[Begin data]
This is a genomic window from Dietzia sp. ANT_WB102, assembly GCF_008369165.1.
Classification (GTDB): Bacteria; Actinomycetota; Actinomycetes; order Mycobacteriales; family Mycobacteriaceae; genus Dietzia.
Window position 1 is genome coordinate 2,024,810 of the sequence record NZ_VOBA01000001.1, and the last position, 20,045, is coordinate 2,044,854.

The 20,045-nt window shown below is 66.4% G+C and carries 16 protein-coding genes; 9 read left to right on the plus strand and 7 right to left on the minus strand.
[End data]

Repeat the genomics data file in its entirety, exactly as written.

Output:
This is a genomic window from Dietzia sp. ANT_WB102, assembly GCF_008369165.1.
Classification (GTDB): Bacteria; Actinomycetota; Actinomycetes; order Mycobacteriales; family Mycobacteriaceae; genus Dietzia.
Window position 1 is genome coordinate 2,024,810 of the sequence record NZ_VOBA01000001.1, and the last position, 20,045, is coordinate 2,044,854.

The 20,045-nt window shown below is 66.4% G+C and carries 16 protein-coding genes; 9 read left to right on the plus strand and 7 right to left on the minus strand.